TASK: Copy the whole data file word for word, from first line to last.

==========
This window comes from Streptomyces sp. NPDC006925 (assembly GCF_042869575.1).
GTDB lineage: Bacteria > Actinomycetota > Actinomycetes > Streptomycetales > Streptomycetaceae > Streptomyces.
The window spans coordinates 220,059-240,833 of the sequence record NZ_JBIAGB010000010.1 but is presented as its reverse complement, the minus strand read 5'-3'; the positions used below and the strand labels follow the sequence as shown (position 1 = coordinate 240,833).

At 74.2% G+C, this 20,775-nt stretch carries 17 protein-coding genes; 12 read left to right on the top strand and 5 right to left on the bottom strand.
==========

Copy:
This window comes from Streptomyces sp. NPDC006925 (assembly GCF_042869575.1).
GTDB lineage: Bacteria > Actinomycetota > Actinomycetes > Streptomycetales > Streptomycetaceae > Streptomyces.
The window spans coordinates 220,059-240,833 of the sequence record NZ_JBIAGB010000010.1 but is presented as its reverse complement, the minus strand read 5'-3'; the positions used below and the strand labels follow the sequence as shown (position 1 = coordinate 240,833).

At 74.2% G+C, this 20,775-nt stretch carries 17 protein-coding genes; 12 read left to right on the top strand and 5 right to left on the bottom strand.